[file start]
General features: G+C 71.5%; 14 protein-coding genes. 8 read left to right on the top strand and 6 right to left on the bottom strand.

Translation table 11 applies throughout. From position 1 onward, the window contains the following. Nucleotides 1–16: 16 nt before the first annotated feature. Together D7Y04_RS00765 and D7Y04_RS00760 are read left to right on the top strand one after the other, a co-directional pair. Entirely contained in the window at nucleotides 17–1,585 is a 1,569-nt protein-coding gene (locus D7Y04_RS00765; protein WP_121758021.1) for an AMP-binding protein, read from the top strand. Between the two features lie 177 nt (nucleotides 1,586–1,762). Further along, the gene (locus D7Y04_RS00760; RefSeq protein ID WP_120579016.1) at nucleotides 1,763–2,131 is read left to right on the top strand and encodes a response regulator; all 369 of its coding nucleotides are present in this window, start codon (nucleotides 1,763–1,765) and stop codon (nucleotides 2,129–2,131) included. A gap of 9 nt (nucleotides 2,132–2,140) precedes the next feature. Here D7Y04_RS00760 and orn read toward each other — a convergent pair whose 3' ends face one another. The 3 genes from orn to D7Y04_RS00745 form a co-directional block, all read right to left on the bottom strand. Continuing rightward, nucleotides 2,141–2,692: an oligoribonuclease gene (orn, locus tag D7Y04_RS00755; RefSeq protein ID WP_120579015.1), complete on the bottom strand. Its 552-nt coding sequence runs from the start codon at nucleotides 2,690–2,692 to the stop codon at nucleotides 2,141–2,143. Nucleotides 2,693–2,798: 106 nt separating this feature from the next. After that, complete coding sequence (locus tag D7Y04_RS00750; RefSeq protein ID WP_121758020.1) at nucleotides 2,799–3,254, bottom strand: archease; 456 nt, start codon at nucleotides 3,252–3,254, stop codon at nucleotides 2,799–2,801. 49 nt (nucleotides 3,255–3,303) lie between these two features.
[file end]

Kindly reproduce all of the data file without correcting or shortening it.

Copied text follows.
General features: G+C 71.5%; 14 protein-coding genes. 8 read left to right on the top strand and 6 right to left on the bottom strand.

Translation table 11 applies throughout. From position 1 onward, the window contains the following. Nucleotides 1–16: 16 nt before the first annotated feature. Together D7Y04_RS00765 and D7Y04_RS00760 are read left to right on the top strand one after the other, a co-directional pair. Entirely contained in the window at nucleotides 17–1,585 is a 1,569-nt protein-coding gene (locus D7Y04_RS00765; protein WP_121758021.1) for an AMP-binding protein, read from the top strand. Between the two features lie 177 nt (nucleotides 1,586–1,762). Further along, the gene (locus D7Y04_RS00760; RefSeq protein ID WP_120579016.1) at nucleotides 1,763–2,131 is read left to right on the top strand and encodes a response regulator; all 369 of its coding nucleotides are present in this window, start codon (nucleotides 1,763–1,765) and stop codon (nucleotides 2,129–2,131) included. A gap of 9 nt (nucleotides 2,132–2,140) precedes the next feature. Here D7Y04_RS00760 and orn read toward each other — a convergent pair whose 3' ends face one another. The 3 genes from orn to D7Y04_RS00745 form a co-directional block, all read right to left on the bottom strand. Continuing rightward, nucleotides 2,141–2,692: an oligoribonuclease gene (orn, locus tag D7Y04_RS00755; RefSeq protein ID WP_120579015.1), complete on the bottom strand. Its 552-nt coding sequence runs from the start codon at nucleotides 2,690–2,692 to the stop codon at nucleotides 2,141–2,143. Nucleotides 2,693–2,798: 106 nt separating this feature from the next. After that, complete coding sequence (locus tag D7Y04_RS00750; RefSeq protein ID WP_121758020.1) at nucleotides 2,799–3,254, bottom strand: archease; 456 nt, start codon at nucleotides 3,252–3,254, stop codon at nucleotides 2,799–2,801. 49 nt (nucleotides 3,255–3,303) lie between these two features.